Voices from Michigan’s political parties on Standing Rock situation

Standing Rock Sioux Tribe’s water protection blockade in the Dakotas is developing at lightening speed, as the Seven Council Fires nations converge on the site of what is the first unified gathering of this size since the Battle of the Greasy Grass. Readers may know this battle by the name of Little Big Horn. In the front line of the defense against the threat of water contamination and irreparable harm to the lands, they are raising national questions of sovereignty, environmentalism, and the rights of the people of all nations in U.S. borders.


Tribal territory of the Great Sioux Nation- Public Domain: Nikater
Tribal territory of the Great Sioux Nation- Public Domain: Nikater

In Michigan, this is a particularly relevant issue, as our water is also under direct threat by fracking, lobbying by special interests, and environmental pollutants. In light of the elections coming in November.  I asked the Michigan political parties for their statements on this situation. What they had to say is plain spoken and clear.

Green Party Michigan
Green Party Michigan




The Green Party of Michigan had this to say.

GPMI is against these pipelines from Keystone XL to this recent one. So we support those who protest. We agree with their slogan that water is life and oil is death. We also believe in the sovereignty of independent nations of native peoples and respect their wisdom of basing policy decisions on future impacts onto the 7th generation.

Matt Orlando, Libertarian gave his own personal viewpoint.

Matt Orlando (L)Candidate - Michigan's Congressional 9th District
Matt Orlando (L)Candidate – Michigan’s Congressional 9th District

With as many spills that have taken place over the years I understand the concerns of The Standing Rock Sioux Tribe as well as Debra White Plume of the Oglala Lakota. Even with advancements in technology there are still possibilities of spills occurring. There are several cultural concerns as well that must be taken into consideration. For example The Standing Rock Sioux Tribe has stated that that this area has sacred ancestral burial sites as well as other sacred sites. The thought of reducing our dependency on importing oil is great, however, not at the expense of Sioux sacred sites or our waterways.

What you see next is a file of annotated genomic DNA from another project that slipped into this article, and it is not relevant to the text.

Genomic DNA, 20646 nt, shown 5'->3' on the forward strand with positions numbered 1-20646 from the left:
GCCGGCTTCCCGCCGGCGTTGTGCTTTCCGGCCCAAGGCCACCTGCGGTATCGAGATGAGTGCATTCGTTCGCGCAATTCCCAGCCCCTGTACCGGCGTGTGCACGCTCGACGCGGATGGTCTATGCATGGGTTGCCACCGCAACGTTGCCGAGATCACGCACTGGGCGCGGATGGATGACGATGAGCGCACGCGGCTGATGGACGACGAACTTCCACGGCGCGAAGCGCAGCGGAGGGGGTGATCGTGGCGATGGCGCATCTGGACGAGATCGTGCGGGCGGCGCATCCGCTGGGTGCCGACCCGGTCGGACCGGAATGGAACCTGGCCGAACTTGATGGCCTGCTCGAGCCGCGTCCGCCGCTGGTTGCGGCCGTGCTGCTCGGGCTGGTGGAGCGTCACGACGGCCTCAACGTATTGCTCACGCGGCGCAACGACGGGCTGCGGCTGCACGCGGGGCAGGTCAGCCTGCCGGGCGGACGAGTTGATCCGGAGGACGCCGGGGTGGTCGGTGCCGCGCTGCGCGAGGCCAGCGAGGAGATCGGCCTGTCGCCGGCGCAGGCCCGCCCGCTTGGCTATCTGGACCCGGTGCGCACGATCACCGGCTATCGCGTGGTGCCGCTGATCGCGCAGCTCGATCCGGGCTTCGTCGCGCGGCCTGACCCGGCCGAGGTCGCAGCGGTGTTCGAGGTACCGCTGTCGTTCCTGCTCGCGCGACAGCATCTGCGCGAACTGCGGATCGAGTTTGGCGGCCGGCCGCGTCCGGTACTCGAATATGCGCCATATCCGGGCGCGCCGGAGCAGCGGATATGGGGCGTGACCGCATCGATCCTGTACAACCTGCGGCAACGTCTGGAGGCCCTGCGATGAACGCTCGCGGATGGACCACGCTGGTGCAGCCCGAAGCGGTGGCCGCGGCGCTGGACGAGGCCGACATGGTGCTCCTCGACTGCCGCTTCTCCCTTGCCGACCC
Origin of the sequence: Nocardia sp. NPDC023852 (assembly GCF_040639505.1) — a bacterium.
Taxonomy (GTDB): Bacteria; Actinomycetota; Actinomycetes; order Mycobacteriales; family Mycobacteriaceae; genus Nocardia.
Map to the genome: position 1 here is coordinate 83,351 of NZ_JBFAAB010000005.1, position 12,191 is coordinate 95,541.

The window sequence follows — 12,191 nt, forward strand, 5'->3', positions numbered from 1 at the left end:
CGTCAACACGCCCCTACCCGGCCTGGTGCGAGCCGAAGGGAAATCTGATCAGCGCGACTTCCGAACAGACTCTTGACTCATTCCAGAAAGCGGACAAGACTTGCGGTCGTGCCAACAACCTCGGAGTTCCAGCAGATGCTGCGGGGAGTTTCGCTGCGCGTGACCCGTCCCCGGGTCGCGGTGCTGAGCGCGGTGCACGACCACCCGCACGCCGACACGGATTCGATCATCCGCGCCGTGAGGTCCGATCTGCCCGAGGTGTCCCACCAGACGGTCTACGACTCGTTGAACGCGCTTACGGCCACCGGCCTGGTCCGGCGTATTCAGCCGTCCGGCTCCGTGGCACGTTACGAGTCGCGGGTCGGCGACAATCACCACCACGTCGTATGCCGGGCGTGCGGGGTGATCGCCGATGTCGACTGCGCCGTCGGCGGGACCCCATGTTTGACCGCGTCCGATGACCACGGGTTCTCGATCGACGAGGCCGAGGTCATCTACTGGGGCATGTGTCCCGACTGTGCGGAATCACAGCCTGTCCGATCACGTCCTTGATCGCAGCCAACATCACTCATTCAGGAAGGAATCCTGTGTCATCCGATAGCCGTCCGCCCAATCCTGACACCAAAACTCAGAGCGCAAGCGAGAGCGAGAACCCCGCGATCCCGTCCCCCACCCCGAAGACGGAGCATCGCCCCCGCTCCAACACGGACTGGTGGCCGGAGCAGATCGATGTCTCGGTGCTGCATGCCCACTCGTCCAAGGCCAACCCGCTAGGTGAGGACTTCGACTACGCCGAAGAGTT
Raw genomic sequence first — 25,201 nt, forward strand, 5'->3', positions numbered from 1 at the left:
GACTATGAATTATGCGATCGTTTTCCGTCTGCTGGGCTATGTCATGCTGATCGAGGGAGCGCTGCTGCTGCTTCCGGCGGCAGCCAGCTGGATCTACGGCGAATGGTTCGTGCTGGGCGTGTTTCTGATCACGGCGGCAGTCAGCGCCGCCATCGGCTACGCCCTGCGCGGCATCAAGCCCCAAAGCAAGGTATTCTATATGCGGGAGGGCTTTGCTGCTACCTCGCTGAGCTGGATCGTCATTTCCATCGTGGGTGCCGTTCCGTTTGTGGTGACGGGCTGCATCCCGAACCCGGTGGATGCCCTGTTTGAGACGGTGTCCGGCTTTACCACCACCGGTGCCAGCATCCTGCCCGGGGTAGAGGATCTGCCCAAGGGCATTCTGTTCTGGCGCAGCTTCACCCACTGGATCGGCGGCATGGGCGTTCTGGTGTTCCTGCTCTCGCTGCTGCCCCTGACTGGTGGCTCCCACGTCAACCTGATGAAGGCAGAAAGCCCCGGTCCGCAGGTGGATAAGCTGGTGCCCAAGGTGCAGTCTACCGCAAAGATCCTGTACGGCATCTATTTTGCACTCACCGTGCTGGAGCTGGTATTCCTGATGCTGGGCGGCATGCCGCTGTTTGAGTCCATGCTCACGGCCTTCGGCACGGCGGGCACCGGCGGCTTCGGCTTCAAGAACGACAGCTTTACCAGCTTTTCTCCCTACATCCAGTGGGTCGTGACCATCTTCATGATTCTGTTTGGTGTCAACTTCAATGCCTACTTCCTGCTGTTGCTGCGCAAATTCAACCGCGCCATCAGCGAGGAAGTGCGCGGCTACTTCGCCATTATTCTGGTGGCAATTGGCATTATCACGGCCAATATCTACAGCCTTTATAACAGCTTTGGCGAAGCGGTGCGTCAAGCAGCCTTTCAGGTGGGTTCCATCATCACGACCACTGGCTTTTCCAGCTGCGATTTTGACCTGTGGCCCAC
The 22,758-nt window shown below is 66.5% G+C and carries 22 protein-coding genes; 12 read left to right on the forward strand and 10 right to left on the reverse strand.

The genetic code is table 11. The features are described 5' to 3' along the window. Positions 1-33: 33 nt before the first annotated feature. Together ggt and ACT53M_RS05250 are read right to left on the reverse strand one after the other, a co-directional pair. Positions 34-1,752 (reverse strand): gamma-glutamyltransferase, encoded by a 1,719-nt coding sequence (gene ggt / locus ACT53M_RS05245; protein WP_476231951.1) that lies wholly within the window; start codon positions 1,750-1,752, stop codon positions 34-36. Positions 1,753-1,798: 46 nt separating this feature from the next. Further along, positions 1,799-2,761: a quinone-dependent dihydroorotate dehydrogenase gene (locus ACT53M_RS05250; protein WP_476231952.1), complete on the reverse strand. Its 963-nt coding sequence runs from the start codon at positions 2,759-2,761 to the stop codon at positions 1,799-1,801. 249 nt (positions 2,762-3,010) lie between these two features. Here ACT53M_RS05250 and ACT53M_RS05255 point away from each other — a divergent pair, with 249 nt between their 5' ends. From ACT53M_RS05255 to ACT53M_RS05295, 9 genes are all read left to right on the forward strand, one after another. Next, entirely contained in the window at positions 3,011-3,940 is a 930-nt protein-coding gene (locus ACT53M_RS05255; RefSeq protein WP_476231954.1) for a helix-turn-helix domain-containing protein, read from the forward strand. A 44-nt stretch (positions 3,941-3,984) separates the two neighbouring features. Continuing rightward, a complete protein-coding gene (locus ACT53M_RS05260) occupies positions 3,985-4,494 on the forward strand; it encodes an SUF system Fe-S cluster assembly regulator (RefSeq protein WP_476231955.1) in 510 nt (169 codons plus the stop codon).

I feel that The Standing Rock Sioux lands as well as the waterway should be off limits and construction should stop at the river. From there they can move the oil over land via tankers. I’ll gladly pay the few extra cents in gasoline to preserve The Standing Rock Sioux Tribes ancestral grounds and our waterways.

This issue is a hot one, as it concerns all faiths of this nation because “Water is Life”. Keep visiting this site for more updates.


The Fight for Clean Water

Do you know where your water comes from?

This week, amid a nearly complete media black-out, members of the Standing Rock Sioux Tribe began demonstrating against the construction of a pipeline through territory that was theirs, and under the Missouri River, less than a mile from their reservation…which gets its water directly from the river. The Dakota Access Pipeline will take oil from the shale fields in western North Dakota (acquired by fracking), and pipe it across 4 states into Illinois for processing.

DAPL route, image from Dakota Access Pipeline LLC, http://www.daplpipelinefacts.com/about/route.html
DAPL route, image from Dakota Access Pipeline LLC, http://www.daplpipelinefacts.com/

What started as a small protest with a couple hundred people now takes up two camps in rural North Dakota, and has also spread to the capital, Bismarck.  The various subdivisions of the Sioux tribes make up Seven Council Fires (called očhéthi šakówiŋ in Lakota) – traditional allies with a largely shared language, who came to each other’s aid when needed.  Not surprisingly, the various tribes of the očhéthi šakówiŋ have joined in, along with representatives of dozens of other Native tribes, from Alaska to Mexico (and there are rumors that Native Hawaiians are on their way too). 

In earlier planning for the pipeline, the route was scheduled to go north of Bismarck, but one of the reasons for rejecting this route was the risk of contaminating their water source.  If you’re at all familiar with US geography, you’ll remember that the Missouri river flows south and east from North Dakota and feeds the Mississippi River. Contamination of the river this far north risks the water source for anyone downstream, and wildlife habitats all the way to the Gulf of Mexico.

Standing Rock Sioux Tribe has appealed to the United Nations, citing failures to follow treaties, and a court order declaring the protests “unlawful” – as if one’s right to free speech is negated because a company has lots of money.

The protesters, calling themselves protectors of the water and of unči makȟá (grandmother earth) have been, according to internal reports, peaceful. The camps are asking for no guns, no weapons…just prayer. They are making sure all people, from young children through elders, are fed, clothed, and receiving medical care as needed. The state, meanwhile, has instituted road blocks to keep people away, has reported gunshots and pipe bombs, and has declared a state of emergency.

Mni wičhóni – water is life – is a common understanding in Lakota. The only thing we need more than water is air. 

You can help by signing this petition:  https://www.change.org/p/jo-ellen-darcy-stop-the-dakota-access-pipeline

Or by donating for supplies and/or funding for Camp of the Sacred Stones:  https://www.gofundme.com/sacredstonecamp